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Grey Limbo

University of Hawaii At Manoa


Daniel Jenkins

Daniel Jenkins

While he was initially reluctant to interview for a position at the University of

Hawaii at Manoa, Dr. Jenkins was immediately captivated by the unique natural

and cultural resources of Hawaii, and from his first day on the campus he

established some of his deepest and most enduring friendships among members

of the Polynesian community. He is deeply committed to advancing Pacific

Islanders and their perspectives into leadership roles in island biosecurity, and

related positions in land and cultural stewardship.

Education / Professional Prep / Appointments

Ph.D. Biological and Agricultural Engineering;

M.Eng. Agricultural and Biological Engineering; B.S. Agricultural and Biological Engineering.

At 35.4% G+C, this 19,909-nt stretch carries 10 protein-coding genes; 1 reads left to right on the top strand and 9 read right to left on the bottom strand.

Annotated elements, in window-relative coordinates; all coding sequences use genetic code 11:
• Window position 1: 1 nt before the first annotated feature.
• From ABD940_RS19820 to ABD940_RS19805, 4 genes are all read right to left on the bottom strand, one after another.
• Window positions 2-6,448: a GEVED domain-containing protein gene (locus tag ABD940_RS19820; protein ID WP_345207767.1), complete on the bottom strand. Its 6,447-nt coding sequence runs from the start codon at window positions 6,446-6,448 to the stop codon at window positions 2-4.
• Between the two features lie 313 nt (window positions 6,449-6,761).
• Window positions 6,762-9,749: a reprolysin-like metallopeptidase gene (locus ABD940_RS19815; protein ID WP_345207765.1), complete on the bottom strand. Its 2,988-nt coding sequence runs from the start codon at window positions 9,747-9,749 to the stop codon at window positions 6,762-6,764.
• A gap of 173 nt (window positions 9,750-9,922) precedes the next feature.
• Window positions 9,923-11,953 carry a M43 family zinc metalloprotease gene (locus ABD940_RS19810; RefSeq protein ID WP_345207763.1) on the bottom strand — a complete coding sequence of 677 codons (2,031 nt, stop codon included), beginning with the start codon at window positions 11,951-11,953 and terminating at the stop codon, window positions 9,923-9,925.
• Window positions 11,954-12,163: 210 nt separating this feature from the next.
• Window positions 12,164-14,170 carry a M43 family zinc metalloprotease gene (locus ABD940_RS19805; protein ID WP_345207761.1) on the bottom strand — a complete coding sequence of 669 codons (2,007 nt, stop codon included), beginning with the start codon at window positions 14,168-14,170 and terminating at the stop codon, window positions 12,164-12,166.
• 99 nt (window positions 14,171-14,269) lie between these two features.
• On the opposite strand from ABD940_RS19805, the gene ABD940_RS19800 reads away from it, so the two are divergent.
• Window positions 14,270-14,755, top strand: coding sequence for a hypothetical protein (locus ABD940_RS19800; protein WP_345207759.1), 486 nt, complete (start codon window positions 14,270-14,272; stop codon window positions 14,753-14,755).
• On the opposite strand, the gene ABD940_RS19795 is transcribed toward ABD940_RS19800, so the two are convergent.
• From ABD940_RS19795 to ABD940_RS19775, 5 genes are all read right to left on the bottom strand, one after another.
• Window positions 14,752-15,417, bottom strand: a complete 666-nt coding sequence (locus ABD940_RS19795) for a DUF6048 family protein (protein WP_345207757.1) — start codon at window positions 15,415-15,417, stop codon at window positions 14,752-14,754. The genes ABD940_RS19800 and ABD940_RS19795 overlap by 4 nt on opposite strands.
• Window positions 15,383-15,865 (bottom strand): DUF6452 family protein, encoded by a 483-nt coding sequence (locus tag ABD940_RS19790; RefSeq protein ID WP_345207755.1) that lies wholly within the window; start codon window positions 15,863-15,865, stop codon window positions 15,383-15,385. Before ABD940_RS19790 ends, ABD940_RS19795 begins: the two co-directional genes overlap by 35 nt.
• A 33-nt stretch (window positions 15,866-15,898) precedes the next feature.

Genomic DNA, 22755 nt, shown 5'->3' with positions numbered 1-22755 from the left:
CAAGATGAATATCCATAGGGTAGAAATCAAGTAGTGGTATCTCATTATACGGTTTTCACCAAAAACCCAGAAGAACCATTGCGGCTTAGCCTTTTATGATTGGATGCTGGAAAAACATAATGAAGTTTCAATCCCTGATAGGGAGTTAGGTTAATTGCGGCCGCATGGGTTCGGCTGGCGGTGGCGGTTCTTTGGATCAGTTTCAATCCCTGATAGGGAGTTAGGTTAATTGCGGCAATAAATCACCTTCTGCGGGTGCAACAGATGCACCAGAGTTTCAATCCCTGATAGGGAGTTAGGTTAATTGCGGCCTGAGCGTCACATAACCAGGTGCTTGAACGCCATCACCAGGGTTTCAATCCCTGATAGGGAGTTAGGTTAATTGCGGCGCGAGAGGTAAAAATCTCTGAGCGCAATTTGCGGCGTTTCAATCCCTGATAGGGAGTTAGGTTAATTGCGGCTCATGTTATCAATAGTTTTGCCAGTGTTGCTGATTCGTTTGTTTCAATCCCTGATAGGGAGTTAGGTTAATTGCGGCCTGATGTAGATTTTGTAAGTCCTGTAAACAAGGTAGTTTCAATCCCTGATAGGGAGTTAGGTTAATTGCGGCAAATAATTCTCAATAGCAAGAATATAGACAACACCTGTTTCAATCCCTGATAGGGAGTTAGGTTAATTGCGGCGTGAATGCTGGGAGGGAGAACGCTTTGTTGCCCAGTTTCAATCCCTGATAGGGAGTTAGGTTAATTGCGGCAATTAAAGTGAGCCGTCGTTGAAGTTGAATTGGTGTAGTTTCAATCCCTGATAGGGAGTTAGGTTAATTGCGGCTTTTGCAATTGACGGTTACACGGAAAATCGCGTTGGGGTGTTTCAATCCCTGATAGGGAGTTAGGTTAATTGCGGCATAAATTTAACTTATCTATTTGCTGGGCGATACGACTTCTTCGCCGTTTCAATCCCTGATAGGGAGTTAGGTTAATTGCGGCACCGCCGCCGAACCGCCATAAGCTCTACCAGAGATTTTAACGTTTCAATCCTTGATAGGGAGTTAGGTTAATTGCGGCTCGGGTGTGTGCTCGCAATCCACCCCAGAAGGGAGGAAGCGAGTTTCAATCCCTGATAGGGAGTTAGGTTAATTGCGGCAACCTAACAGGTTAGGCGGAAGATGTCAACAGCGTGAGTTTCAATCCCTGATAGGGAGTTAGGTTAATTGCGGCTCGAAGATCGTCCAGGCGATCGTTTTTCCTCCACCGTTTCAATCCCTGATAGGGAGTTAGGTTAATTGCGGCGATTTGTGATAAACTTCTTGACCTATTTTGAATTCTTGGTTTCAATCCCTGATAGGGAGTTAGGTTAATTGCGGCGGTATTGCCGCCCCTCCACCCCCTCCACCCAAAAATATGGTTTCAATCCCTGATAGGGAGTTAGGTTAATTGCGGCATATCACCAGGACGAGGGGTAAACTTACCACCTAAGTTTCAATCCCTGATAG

Professional Engineer (State of Hawaii)

Certified Pesticide Applicator (State of Hawaii)

Part 107 Certified Remote Pilot (FAA)

Specialty Skills and Knowledge

Current Research

Engineering novel molecular tools and handheld instrumentation for

agricultural diagnostics.


Custom Environmental surveillance and control systems for invasive organisms



Custom instrumentation and user interface design


Machine vision / AI


Drone operations (GIS, flight planning, customization, mission execution)

Lab Website 

Key Publications

Rodriguez, R., J. K. Leary, and D. M. Jenkins. 2022. Herbicide Ballistic Technology for Unmanned

Aircraft Systems. Robotics. 11, 22


Rodriguez, R., R. L. Perroy, J. K. Leary, D. M. Jenkins, M Panoff, T. Mandel, and P. Perez. 2021.

Comparing interpretation of high-resolution aerial imagery by humans and Artificial Intelligence to

detect an invasive tree species. Remote Sensing 13(17):3503.


Jenkins, D.M., Watanabe, S., Haff, R.P., Melzer, M.J., Jackson, E., Liang, P.-S., 2021. Dose

response of coconut rhinoceros beetle (Coleoptera: Scarabaeidae) to 92 kV x-ray irradiation. J.

Appl. Entomol. 145, 1039–1049.


Diaz, L. M., B. E. Lee, and D. M. Jenkins. 2021. Real-time optical analysis of a colorimetric LAMP

assay for SARS-CoV-2 in saliva with a handheld instrument improves accuracy compared to

endpoint assessment. Journal of Biomolecular Techniques. 32(3):


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